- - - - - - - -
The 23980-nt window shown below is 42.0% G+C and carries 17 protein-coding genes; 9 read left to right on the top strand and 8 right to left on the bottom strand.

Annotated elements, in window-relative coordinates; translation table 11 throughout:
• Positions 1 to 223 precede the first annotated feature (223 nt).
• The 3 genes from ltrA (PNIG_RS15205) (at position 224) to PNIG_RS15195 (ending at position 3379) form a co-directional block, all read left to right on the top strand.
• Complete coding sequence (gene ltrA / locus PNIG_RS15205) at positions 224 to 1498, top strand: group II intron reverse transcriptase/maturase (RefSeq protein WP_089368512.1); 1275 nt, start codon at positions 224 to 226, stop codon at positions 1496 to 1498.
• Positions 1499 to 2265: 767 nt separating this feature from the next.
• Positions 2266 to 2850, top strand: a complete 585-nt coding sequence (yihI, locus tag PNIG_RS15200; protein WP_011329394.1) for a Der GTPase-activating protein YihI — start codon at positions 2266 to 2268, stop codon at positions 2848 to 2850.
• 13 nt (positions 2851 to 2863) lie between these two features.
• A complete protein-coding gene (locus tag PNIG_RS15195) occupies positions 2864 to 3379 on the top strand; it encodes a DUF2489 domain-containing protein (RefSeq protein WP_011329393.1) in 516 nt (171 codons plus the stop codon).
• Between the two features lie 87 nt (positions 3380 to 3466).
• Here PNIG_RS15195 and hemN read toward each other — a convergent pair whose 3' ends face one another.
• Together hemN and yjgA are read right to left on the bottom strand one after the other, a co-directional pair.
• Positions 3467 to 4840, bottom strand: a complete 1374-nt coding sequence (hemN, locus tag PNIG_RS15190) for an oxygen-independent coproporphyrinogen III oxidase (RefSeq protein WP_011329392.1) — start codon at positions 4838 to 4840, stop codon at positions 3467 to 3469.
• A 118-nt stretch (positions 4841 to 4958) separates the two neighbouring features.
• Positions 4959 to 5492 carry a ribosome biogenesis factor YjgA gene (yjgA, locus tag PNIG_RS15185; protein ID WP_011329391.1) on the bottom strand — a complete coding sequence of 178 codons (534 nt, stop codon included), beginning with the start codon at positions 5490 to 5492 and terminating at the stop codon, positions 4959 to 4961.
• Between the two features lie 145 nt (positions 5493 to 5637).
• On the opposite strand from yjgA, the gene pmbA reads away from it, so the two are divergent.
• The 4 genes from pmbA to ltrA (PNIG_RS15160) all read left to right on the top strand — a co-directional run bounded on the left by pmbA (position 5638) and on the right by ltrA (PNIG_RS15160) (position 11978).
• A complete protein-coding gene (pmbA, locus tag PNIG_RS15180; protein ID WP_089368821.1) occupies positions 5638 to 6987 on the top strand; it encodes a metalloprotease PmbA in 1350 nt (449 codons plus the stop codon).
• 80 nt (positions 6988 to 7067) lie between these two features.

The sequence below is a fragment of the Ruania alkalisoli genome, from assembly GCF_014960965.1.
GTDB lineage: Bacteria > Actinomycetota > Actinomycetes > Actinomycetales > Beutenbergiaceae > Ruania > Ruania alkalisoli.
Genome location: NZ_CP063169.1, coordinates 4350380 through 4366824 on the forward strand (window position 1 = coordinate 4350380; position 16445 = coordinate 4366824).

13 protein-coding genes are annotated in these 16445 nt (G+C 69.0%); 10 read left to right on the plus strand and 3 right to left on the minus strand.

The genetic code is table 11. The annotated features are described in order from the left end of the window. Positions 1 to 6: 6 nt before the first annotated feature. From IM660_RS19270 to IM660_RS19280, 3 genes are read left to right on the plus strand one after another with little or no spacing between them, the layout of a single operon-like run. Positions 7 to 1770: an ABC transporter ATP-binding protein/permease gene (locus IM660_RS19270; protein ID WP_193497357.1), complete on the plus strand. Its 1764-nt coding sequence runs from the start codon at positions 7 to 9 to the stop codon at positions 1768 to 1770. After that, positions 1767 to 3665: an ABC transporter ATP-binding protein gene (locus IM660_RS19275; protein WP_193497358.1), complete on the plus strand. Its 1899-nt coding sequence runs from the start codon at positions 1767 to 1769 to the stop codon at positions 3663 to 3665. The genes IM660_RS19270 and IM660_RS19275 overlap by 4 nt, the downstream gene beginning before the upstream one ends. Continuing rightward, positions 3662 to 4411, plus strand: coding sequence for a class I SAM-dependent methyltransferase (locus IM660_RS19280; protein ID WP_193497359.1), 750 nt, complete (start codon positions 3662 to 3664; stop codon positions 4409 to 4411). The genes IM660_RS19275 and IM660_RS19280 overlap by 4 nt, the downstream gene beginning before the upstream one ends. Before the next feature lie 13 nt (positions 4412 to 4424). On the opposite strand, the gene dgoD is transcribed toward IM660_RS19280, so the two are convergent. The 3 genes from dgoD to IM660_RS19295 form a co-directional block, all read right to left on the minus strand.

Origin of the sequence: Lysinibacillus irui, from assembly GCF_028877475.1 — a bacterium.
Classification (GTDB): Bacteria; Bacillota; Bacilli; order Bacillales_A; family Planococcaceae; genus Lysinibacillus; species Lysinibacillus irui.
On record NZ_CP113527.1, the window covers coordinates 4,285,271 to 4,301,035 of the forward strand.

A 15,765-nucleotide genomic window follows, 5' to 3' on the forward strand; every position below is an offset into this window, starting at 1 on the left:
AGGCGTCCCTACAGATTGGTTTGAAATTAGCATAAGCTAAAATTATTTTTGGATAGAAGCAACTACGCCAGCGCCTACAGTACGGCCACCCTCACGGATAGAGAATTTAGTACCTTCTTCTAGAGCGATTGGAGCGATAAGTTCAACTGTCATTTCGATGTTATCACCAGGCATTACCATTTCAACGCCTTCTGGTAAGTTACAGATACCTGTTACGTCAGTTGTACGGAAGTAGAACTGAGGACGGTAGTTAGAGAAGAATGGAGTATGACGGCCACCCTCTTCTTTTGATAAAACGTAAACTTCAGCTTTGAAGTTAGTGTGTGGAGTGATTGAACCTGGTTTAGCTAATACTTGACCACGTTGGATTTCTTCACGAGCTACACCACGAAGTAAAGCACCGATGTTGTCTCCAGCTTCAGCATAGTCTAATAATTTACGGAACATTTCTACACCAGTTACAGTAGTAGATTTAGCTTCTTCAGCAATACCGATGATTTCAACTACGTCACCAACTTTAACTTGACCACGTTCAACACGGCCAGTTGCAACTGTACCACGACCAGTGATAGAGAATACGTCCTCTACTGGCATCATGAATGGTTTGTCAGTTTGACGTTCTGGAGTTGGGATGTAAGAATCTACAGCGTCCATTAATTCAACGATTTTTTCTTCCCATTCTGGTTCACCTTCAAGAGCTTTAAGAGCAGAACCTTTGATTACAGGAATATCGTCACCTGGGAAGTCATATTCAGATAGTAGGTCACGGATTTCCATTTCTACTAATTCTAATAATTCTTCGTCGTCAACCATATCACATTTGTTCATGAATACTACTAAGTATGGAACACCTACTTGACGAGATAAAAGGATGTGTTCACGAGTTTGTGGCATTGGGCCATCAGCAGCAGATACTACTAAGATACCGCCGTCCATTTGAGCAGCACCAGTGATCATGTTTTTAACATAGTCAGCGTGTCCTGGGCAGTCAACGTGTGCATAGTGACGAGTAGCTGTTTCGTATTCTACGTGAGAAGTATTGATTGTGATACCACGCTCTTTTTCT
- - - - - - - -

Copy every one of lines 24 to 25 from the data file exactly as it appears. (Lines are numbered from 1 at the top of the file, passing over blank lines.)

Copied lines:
13 protein-coding genes are annotated in these 16445 nt (G+C 69.0%); 10 read left to right on the plus strand and 3 right to left on the minus strand.

The genetic code is table 11. The annotated features are described in order from the left end of the window. Positions 1 to 6: 6 nt before the first annotated feature. From IM660_RS19270 to IM660_RS19280, 3 genes are read left to right on the plus strand one after another with little or no spacing between them, the layout of a single operon-like run. Positions 7 to 1770: an ABC transporter ATP-binding protein/permease gene (locus IM660_RS19270; protein ID WP_193497357.1), complete on the plus strand. Its 1764-nt coding sequence runs from the start codon at positions 7 to 9 to the stop codon at positions 1768 to 1770. After that, positions 1767 to 3665: an ABC transporter ATP-binding protein gene (locus IM660_RS19275; protein WP_193497358.1), complete on the plus strand. Its 1899-nt coding sequence runs from the start codon at positions 1767 to 1769 to the stop codon at positions 3663 to 3665. The genes IM660_RS19270 and IM660_RS19275 overlap by 4 nt, the downstream gene beginning before the upstream one ends. Continuing rightward, positions 3662 to 4411, plus strand: coding sequence for a class I SAM-dependent methyltransferase (locus IM660_RS19280; protein ID WP_193497359.1), 750 nt, complete (start codon positions 3662 to 3664; stop codon positions 4409 to 4411). The genes IM660_RS19275 and IM660_RS19280 overlap by 4 nt, the downstream gene beginning before the upstream one ends. Before the next feature lie 13 nt (positions 4412 to 4424). On the opposite strand, the gene dgoD is transcribed toward IM660_RS19280, so the two are convergent. The 3 genes from dgoD to IM660_RS19295 form a co-directional block, all read right to left on the minus strand.